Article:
New judge completes the circuit

Judge Elizabeth Wolford is formally sworn in

Judge Elizabeth Wolford is formally sworn in on May 5, 2014, with the help of her parents, Michael and Beatrice Wolford, and Sen. Charles Schumer (background).

Elizabeth Wolford ’89

Elizabeth Wolford ’89 thought that she would spend her professional career as a litigator. But those plans changed when U.S. Senator Charles Schumer (D-N.Y.) recommended her to President Barack Obama to be a United States District Judge. On Dec. 30, 2013, Wolford was sworn in as the first female district judge in the Western District of New York. Here are the facts of the case.

The Colgate political science major had worked at The Wolford Law Firm, founded by her father, since graduating from the Notre Dame Law School in 1992. Early last year, a seat on the western district court came open. “Being a federal judge is an opportunity of a lifetime, certainly not one that I wanted to pass up,” Wolford said.

The first step to an appointment is facilitated by a U.S. senator, who recommends a candidate to the president. So, Wolford filled out an initial questionnaire, designed to help Schumer get to know her better. He learned that, during her distinguished law career, Wolford represented clients like the Rochester Institute of Technology and Eastman Kodak Company. As a partner with The Wolford Law Firm, she was involved in the day-to-day business operations. On the side, she mentored younger attorneys and did pro bono work in the community.

“I handled a lot of complex commercial litigation matters that were very time consuming,” Wolford said. “Pro bono work provided the opportunity to do something a little different. For instance, I represented a grandmother in family court seeking guardianship of her grandchildren after their mother had passed away. This was not the type of work I handled in my private practice.”

Schumer interviewed Wolford in February 2013 and recommended her to Obama that March. Two months later, after an evaluation by the American Bar Association and a thorough FBI background check, Wolford’s name was officially put into nomination. It was time for her to answer another questionnaire — this time for the Senate Judiciary Committee, which called her to testify on July 10, 2013.

“It is a lifetime appointment, and you want to have people who are going to be fair and impartial, apply the law correctly, and work hard.”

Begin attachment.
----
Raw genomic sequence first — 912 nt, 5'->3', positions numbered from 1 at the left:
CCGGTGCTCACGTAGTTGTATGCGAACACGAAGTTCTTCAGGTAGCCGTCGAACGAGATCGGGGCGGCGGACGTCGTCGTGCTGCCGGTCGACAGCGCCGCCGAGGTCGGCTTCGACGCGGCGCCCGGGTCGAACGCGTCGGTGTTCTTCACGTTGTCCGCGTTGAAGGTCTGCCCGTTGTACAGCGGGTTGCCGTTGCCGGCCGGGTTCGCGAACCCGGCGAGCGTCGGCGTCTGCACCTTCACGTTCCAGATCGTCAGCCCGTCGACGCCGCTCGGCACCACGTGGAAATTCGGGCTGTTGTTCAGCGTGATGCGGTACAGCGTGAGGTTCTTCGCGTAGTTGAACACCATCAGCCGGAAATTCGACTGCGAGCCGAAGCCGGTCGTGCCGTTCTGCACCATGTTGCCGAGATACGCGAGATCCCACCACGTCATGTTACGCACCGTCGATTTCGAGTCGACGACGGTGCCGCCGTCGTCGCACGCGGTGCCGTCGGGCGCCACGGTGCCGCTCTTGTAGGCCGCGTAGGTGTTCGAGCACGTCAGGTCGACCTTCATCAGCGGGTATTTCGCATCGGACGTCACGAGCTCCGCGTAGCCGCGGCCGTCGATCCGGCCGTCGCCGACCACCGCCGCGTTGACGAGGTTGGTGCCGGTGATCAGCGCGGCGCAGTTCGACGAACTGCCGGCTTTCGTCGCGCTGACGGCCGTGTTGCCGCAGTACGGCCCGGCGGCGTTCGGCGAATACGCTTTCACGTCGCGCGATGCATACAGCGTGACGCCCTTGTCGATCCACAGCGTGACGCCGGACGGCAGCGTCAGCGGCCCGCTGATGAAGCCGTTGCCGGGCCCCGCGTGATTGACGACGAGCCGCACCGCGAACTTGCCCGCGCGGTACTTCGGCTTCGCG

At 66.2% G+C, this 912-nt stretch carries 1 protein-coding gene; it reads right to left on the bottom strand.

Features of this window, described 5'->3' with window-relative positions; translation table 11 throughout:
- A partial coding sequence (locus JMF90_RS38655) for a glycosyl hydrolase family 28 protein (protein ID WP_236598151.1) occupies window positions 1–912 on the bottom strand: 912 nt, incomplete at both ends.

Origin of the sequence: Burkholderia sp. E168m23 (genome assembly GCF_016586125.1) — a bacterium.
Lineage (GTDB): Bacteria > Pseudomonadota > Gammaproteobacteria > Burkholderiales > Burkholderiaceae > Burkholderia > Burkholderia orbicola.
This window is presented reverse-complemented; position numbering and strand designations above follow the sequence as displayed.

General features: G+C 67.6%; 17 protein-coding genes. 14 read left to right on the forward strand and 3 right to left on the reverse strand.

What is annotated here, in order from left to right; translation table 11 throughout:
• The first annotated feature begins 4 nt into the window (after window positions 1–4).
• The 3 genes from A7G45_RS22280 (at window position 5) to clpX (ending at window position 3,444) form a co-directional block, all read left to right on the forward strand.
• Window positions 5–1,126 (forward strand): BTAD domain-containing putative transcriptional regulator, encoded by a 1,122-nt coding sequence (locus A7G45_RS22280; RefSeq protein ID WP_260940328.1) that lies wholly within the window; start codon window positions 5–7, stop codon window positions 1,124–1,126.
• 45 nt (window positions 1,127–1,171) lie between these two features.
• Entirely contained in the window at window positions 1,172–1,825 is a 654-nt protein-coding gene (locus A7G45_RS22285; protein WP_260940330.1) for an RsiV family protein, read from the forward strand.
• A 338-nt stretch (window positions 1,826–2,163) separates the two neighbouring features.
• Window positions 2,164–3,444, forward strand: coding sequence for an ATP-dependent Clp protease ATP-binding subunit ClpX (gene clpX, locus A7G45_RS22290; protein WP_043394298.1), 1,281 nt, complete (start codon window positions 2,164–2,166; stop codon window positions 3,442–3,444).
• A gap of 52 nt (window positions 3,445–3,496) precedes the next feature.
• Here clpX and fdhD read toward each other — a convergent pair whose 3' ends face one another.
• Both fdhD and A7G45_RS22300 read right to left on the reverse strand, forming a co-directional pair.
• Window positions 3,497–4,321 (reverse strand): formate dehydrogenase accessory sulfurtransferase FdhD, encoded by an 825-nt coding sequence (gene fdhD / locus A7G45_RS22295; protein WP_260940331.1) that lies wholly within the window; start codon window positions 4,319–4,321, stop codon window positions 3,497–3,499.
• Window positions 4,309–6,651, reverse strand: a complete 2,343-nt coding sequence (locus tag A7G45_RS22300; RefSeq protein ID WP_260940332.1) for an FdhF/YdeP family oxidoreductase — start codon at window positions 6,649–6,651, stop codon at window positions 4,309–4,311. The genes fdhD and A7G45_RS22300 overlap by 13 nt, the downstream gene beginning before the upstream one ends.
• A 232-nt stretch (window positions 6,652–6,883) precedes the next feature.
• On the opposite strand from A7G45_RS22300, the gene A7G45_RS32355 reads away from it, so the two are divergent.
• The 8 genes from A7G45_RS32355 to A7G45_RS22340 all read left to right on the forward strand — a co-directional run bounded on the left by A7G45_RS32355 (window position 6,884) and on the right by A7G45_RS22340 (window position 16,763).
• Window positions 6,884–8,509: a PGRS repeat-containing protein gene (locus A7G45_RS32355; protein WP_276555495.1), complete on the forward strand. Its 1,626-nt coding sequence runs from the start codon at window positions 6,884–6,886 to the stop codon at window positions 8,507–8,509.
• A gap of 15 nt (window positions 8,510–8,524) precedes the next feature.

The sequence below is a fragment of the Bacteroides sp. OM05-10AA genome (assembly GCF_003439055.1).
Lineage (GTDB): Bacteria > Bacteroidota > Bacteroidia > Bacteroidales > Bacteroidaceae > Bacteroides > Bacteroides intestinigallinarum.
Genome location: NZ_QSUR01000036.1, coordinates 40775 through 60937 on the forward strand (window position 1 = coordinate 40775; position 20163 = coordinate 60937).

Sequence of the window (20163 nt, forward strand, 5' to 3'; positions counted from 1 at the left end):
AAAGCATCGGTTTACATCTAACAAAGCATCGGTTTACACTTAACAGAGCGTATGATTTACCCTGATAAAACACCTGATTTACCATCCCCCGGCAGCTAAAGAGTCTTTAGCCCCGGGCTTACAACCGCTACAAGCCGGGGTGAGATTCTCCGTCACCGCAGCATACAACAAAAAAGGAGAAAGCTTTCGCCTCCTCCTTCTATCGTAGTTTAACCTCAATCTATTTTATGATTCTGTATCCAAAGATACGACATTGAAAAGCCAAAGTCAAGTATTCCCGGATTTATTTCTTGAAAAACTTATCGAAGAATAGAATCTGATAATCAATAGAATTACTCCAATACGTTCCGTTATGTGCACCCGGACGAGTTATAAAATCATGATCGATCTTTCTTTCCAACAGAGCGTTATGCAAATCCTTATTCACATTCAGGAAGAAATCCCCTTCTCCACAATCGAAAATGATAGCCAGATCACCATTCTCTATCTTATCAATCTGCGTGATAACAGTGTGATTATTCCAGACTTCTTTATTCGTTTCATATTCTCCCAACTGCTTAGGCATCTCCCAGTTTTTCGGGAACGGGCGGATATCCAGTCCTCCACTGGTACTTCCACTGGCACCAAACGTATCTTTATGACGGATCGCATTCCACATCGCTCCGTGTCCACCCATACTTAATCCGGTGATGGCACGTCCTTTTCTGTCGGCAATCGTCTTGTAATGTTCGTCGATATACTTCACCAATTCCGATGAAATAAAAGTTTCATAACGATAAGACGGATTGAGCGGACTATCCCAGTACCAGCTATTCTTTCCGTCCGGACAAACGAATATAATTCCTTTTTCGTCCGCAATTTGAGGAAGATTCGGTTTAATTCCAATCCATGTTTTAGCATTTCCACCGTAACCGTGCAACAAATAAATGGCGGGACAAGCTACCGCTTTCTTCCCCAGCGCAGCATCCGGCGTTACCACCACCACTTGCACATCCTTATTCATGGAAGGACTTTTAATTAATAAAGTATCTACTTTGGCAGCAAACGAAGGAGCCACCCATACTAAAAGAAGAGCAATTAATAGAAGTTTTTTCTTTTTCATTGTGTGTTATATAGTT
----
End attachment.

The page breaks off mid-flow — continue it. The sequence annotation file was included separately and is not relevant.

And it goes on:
“It was an amazing experience. There are probably not many times in your life when you will be called to testify before a Senate committee,” Wolford said. After answering the committee’s questions on her desire to be a judge and the challenges she anticipated in taking on the position, she returned to her desk at The Wolford Law Firm to await the outcome of their deliberations.

Approval came in December, adding another first to Wolford’s entry in the judicial history books: she was the first district judge approved under new Senate rules, adopted in November 2013, limiting the minority party’s ability to filibuster judicial and executive nominees.

As for her 10-month wait, Wolford said, “I’ve had a lot of people say to me, ‘That was really quick.’ But if you’re going through it, it doesn’t feel quick. They want to make sure that they vet the folks who are going into these positions. It is a lifetime appointment, and you want to have people who are going to be fair and impartial, apply the law correctly, and work hard.”

Working hard means shouldering a docket with more than 300 cases and becoming an expert on a wide variety of topics. “You have to be inquisitive and really dive into the case, so that you can recognize what it is you don’t know and need to learn,” she said.

It’s a welcome challenge for a liberal arts graduate, especially when she has another Colgate alumna on the team. In one of her first acts as judge, Wolford hired Caitlin (English) Loughran ’09 as a law clerk.

For all that’s changed in Wolford’s life since February 2013, there are themes that remain the same, precedents that still apply. “Being a judge,” she said, “is really a form of public service that is consistent with how I’ve tried to handle my practice throughout my career.”

— Mark Walden